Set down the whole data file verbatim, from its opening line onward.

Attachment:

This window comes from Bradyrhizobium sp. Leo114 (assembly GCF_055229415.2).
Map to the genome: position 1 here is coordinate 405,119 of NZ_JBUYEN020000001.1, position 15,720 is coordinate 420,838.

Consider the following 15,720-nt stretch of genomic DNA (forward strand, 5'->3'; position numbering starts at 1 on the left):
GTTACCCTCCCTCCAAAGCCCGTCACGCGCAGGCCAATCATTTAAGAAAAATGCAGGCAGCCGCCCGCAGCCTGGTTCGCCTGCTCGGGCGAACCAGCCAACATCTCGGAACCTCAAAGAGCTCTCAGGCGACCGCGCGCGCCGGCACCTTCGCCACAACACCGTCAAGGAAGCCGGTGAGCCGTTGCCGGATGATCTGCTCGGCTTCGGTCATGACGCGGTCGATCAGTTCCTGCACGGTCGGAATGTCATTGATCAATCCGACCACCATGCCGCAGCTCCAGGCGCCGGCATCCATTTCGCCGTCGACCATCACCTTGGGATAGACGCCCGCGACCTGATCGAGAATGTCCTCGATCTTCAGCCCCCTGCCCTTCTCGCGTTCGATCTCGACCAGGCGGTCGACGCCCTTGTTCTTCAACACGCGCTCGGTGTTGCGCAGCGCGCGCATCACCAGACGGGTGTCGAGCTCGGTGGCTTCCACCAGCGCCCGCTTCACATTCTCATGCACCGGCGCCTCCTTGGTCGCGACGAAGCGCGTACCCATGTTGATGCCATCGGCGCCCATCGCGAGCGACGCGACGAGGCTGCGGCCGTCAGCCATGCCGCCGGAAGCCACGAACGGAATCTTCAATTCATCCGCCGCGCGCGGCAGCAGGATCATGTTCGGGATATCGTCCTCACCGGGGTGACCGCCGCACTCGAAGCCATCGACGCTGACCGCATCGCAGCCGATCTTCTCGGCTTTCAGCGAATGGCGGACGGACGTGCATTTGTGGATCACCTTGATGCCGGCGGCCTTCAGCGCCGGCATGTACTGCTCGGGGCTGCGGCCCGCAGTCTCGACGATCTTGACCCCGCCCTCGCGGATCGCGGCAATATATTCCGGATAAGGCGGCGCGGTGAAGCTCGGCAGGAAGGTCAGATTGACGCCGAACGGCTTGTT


This window comes from Bradyrhizobium sp. Leo114 (assembly GCF_055229415.2).
Map to the genome: position 1 here is coordinate 405,119 of NZ_JBUYEN020000001.1, position 15,720 is coordinate 420,838.

Consider the following 15,720-nt stretch of genomic DNA (forward strand, 5'->3'; position numbering starts at 1 on the left):
GTTACCCTCCCTCCAAAGCCCGTCACGCGCAGGCCAATCATTTAAGAAAAATGCAGGCAGCCGCCCGCAGCCTGGTTCGCCTGCTCGGGCGAACCAGCCAACATCTCGGAACCTCAAAGAGCTCTCAGGCGACCGCGCGCGCCGGCACCTTCGCCACAACACCGTCAAGGAAGCCGGTGAGCCGTTGCCGGATGATCTGCTCGGCTTCGGTCATGACGCGGTCGATCAGTTCCTGCACGGTCGGAATGTCATTGATCAATCCGACCACCATGCCGCAGCTCCAGGCGCCGGCATCCATTTCGCCGTCGACCATCACCTTGGGATAGACGCCCGCGACCTGATCGAGAATGTCCTCGATCTTCAGCCCCCTGCCCTTCTCGCGTTCGATCTCGACCAGGCGGTCGACGCCCTTGTTCTTCAACACGCGCTCGGTGTTGCGCAGCGCGCGCATCACCAGACGGGTGTCGAGCTCGGTGGCTTCCACCAGCGCCCGCTTCACATTCTCATGCACCGGCGCCTCCTTGGTCGCGACGAAGCGCGTACCCATGTTGATGCCATCGGCGCCCATCGCGAGCGACGCGACGAGGCTGCGGCCGTCAGCCATGCCGCCGGAAGCCACGAACGGAATCTTCAATTCATCCGCCGCGCGCGGCAGCAGGATCATGTTCGGGATATCGTCCTCACCGGGGTGACCGCCGCACTCGAAGCCATCGACGCTGACCGCATCGCAGCCGATCTTCTCGGCTTTCAGCGAATGGCGGACGGACGTGCATTTGTGGATCACCTTGATGCCGGCGGCCTTCAGCGCCGGCATGTACTGCTCGGGGCTGCGGCCCGCAGTCTCGACGATCTTGACCCCGCCCTCGCGGATCGCGGCAATATATTCCGGATAAGGCGGCGCGGTGAAGCTCGGCAGGAAGGTCAGATTGACGCCGAACGGCTTGTT